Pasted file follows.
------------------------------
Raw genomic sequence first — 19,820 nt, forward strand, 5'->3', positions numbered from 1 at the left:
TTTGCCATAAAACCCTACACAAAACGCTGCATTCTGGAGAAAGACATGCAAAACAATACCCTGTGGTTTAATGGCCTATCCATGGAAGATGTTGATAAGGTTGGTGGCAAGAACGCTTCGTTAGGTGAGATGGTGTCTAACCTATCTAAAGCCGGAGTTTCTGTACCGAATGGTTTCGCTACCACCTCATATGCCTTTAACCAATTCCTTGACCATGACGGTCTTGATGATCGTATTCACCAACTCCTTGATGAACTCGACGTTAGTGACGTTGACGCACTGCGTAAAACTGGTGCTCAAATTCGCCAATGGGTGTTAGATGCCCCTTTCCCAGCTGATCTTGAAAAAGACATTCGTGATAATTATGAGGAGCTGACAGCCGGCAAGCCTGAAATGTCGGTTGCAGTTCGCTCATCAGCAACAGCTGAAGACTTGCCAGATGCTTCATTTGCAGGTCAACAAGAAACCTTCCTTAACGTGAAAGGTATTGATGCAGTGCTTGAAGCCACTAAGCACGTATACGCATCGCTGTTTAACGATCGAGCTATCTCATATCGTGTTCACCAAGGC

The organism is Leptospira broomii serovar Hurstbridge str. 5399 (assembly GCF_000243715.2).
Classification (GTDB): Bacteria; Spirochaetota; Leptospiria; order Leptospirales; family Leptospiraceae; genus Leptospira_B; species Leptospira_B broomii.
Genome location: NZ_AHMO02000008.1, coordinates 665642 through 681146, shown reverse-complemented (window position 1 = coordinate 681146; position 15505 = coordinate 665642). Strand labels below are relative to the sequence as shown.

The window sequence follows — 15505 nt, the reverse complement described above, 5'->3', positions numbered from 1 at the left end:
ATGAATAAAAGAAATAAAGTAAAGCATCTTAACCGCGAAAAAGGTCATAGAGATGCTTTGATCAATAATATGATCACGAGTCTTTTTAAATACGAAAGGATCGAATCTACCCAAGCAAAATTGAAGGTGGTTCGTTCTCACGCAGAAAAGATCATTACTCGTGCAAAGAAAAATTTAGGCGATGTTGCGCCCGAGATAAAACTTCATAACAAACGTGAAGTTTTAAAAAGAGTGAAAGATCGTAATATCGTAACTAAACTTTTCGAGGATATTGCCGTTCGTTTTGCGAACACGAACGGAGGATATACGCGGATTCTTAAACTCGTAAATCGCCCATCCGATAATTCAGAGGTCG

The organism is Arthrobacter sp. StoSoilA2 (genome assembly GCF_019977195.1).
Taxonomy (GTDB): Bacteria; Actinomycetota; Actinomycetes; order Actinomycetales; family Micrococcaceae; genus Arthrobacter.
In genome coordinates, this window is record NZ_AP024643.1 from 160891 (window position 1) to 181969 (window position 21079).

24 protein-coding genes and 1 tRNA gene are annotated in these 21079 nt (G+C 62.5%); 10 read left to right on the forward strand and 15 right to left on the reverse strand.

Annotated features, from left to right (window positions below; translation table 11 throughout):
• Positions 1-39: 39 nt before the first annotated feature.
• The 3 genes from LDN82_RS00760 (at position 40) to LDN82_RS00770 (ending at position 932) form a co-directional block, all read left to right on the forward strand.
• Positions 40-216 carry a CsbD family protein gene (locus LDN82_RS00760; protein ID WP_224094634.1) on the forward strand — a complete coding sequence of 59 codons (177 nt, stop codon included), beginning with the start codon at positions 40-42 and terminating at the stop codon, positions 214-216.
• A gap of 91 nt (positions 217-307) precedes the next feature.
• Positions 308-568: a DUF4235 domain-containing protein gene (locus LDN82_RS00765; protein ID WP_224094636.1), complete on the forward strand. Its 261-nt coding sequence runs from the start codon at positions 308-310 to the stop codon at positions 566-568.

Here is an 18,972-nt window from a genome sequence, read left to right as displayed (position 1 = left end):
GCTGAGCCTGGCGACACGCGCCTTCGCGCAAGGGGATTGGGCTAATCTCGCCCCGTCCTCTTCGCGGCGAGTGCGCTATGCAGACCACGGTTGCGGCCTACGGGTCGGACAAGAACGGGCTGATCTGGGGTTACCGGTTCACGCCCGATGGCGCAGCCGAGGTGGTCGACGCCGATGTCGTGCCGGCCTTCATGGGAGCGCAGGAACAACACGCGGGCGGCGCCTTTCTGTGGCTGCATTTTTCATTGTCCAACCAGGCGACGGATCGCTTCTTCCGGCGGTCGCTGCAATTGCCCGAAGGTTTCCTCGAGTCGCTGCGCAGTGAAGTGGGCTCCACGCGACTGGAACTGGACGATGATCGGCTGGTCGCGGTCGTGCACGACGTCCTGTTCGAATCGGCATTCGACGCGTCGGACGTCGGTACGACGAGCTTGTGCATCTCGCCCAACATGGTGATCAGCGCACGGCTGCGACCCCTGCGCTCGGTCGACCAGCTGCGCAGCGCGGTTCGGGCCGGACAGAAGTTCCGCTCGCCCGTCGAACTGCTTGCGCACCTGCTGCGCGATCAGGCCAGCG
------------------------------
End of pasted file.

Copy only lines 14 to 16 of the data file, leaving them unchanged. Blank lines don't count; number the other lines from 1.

• The 3 genes from LDN82_RS00760 (at position 40) to LDN82_RS00770 (ending at position 932) form a co-directional block, all read left to right on the forward strand.
• Positions 40-216 carry a CsbD family protein gene (locus LDN82_RS00760; protein ID WP_224094634.1) on the forward strand — a complete coding sequence of 59 codons (177 nt, stop codon included), beginning with the start codon at positions 40-42 and terminating at the stop codon, positions 214-216.
• A gap of 91 nt (positions 217-307) precedes the next feature.